Wednesday, March 17, 2010

Hidden Opportunities in Youth Sports

What opportunities exist for youth sports participants? Fame, fortune, multi-million dollar contracts? No. National teams, college scholarships, a few perks now and then? Sure, for some. If you look for opportunities created by children participating in sports, you’ll be able to make a long list, with the most obvious being developing friendships, learning life skills, and doing something you love. There are less obvious opportunities, one in particular that I want to discuss here.
When someone does something well, it draws attention to them. That attention creates opportunities to do good things for other people without expecting anything in return. That’s a “feel good” habit worth developing. Younger athletes look up to older athletes who excel at their sport. A simple compliment from one of these older athletes can “make the day” of the less experienced athlete. When you “make the day” for a child, you make the day for their parents as well, allowing one simple good deed to go a long way.

What’s great about this hidden opportunity is that excellence is relative. Like beauty, it’s in the eye of the beholder. A seven year old who does a nice straight arm, straight leg cartwheel is excellent in the eyes of the four year old who’s struggling just to get hands and feet placed in the right order for her cartwheel. That same seven year old may look up to a ten year old who does a cartwheel on the high balance beam. The ten year old sees excellence in the level 8 gymnast who does a roundoff on the beam to a layout back flip dismount, and the level 8 looks up to the level 10 who does the same but with a double twist. Because excellence is relative, opportunities are available at all levels of competence.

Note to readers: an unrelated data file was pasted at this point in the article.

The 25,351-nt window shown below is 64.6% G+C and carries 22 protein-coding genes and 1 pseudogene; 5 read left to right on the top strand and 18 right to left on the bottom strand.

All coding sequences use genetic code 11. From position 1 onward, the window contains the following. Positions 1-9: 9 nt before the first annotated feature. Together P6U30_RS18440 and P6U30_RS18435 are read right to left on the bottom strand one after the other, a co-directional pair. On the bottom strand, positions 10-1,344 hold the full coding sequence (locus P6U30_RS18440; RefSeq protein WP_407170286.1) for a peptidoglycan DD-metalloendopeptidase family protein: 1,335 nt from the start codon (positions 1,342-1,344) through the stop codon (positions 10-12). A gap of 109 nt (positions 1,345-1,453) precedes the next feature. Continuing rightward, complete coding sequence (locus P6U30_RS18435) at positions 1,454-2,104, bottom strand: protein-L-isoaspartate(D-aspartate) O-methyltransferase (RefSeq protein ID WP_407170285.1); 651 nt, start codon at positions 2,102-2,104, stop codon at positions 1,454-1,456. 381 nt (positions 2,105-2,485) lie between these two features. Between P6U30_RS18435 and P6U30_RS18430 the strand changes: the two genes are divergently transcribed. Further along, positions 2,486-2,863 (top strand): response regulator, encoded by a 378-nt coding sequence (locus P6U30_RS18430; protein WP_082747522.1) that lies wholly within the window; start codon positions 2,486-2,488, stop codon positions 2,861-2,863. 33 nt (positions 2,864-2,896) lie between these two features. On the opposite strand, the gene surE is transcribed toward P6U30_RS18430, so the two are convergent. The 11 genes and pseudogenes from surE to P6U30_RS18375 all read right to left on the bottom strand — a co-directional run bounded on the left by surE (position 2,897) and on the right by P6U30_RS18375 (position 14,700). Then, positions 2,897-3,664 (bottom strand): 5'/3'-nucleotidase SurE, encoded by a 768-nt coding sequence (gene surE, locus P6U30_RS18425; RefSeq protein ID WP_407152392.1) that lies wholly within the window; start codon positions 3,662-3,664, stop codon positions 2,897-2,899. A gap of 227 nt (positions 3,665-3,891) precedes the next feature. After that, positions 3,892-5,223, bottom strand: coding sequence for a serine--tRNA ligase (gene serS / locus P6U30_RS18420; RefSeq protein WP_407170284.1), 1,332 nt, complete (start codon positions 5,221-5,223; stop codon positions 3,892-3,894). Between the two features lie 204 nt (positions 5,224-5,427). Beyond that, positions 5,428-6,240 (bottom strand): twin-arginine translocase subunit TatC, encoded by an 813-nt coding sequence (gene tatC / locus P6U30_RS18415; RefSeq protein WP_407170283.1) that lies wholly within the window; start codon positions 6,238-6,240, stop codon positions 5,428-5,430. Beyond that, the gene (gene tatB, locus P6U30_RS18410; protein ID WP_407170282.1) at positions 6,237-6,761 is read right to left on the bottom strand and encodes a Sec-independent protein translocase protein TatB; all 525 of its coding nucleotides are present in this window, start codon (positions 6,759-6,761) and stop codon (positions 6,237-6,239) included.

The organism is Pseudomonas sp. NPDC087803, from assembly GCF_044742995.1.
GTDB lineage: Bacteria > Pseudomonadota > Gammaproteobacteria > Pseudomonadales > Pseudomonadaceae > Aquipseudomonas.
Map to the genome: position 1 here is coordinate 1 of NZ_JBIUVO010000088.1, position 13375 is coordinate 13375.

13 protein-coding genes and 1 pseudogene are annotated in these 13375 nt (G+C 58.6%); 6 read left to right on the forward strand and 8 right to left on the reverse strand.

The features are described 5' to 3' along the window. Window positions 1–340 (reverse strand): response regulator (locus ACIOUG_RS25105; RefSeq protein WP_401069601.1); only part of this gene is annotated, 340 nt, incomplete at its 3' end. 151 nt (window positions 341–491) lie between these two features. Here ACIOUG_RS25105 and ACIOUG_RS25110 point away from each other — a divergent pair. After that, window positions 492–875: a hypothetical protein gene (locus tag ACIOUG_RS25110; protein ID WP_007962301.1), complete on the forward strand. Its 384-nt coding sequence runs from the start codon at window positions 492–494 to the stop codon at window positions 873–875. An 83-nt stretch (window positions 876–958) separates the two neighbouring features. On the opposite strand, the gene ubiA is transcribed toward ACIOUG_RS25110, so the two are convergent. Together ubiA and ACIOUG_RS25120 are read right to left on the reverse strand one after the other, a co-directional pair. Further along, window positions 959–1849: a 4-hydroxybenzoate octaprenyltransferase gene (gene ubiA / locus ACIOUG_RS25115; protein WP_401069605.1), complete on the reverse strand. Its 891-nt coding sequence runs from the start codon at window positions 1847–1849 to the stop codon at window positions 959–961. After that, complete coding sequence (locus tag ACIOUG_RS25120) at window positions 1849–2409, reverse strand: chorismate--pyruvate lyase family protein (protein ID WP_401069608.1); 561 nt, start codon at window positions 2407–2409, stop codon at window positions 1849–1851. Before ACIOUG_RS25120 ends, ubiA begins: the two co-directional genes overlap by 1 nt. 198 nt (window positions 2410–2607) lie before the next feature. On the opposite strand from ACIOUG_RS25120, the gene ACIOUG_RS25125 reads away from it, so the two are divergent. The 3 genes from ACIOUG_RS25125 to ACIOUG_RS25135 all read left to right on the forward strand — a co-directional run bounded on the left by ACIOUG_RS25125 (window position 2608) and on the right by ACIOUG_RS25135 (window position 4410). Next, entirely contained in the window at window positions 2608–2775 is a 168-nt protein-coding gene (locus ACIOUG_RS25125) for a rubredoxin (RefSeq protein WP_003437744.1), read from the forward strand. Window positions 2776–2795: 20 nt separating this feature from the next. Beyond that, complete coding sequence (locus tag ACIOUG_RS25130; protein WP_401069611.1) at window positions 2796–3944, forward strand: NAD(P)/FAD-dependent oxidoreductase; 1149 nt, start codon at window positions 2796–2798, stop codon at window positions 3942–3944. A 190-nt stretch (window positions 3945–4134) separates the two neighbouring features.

As our athletes progress, mature, and excel in their sport some will understand that opportunities exist to make a difference to others, with a simple compliment or with a significant contribution of time and effort. Some athletes haven’t given it much thought or don’t realize they are role models and the focus of other’s attention. Other athletes may or may not understand that the opportunities exist, but their personality is not one that is outgoing enough to take advantage of those opportunities, and that’s fine. As coaches and parents we should point out to our athletes and children that when they excel at something and that draws attention to them they have created a chance to do some good. If they want to take advantage of those opportunities, that’s great. If it’s “not their thing,” then that’s okay as well. My guess is most of these athletes are making a difference just with the behaviors they model.

I watch how easily the “little ones” in my gym pick out our top gymnasts and watch them in awe. And, I’ve watched those top gymnasts take a moment to say “nice cartwheel” or “I saw you make your pullover today” to one of the little ones, expecting nothing in return (except the cute smile, of course). And, I’ve had parents tell me how much it meant for their daughter to get that compliment. It’s a simple thing that makes such a big difference. Let’s make sure our athletes and children know these opportunities exist and how easy it is to take advantage of them in a small way or a big way.


Anonymous said...

This is a great article Mark!

wordsmith from nantucket said...

I agree with Anonymous. It's such a great article that this is my 3rd time digging back through your archives to uncover it (it's not the only blogpost you've written that I come back to, btw).